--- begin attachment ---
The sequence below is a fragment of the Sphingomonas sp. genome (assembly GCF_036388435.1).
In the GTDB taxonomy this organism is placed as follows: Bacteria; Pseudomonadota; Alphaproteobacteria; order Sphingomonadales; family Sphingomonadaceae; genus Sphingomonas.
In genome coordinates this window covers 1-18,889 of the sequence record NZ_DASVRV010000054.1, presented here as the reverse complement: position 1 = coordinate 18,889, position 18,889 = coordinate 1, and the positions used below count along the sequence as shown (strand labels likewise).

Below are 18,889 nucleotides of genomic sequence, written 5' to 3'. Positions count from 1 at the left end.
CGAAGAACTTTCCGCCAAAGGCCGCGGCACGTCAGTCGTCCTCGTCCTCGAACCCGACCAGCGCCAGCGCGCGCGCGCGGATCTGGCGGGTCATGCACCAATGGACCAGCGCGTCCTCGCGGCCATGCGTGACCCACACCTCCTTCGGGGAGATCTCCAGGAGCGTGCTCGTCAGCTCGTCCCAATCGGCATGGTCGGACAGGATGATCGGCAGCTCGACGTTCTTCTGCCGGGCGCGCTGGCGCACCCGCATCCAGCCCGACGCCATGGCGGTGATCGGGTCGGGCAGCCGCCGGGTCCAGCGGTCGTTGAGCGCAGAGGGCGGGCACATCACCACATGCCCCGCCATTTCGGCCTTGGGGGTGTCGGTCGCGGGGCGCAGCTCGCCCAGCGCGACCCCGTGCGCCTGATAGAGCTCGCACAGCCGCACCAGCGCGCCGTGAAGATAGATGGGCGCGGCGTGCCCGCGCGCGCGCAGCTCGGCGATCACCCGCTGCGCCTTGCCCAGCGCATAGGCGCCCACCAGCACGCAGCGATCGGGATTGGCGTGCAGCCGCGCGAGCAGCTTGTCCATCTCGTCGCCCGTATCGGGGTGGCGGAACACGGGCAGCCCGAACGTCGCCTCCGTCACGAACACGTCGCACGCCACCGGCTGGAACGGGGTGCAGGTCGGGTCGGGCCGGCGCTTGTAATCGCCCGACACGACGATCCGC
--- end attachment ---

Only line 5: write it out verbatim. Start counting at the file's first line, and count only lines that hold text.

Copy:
CGAAGAACTTTCCGCCAAAGGCCGCGGCACGTCAGTCGTCCTCGTCCTCGAACCCGACCAGCGCCAGCGCGCGCGCGCGGATCTGGCGGGTCATGCACCAATGGACCAGCGCGTCCTCGCGGCCATGCGTGACCCACACCTCCTTCGGGGAGATCTCCAGGAGCGTGCTCGTCAGCTCGTCCCAATCGGCATGGTCGGACAGGATGATCGGCAGCTCGACGTTCTTCTGCCGGGCGCGCTGGCGCACCCGCATCCAGCCCGACGCCATGGCGGTGATCGGGTCGGGCAGCCGCCGGGTCCAGCGGTCGTTGAGCGCAGAGGGCGGGCACATCACCACATGCCCCGCCATTTCGGCCTTGGGGGTGTCGGTCGCGGGGCGCAGCTCGCCCAGCGCGACCCCGTGCGCCTGATAGAGCTCGCACAGCCGCACCAGCGCGCCGTGAAGATAGATGGGCGCGGCGTGCCCGCGCGCGCGCAGCTCGGCGATCACCCGCTGCGCCTTGCCCAGCGCATAGGCGCCCACCAGCACGCAGCGATCGGGATTGGCGTGCAGCCGCGCGAGCAGCTTGTCCATCTCGTCGCCCGTATCGGGGTGGCGGAACACGGGCAGCCCGAACGTCGCCTCCGTCACGAACACGTCGCACGCCACCGGCTGGAACGGGGTGCAGGTCGGGTCGGGCCGGCGCTTGTAATCGCCCGACACGACGATCCGC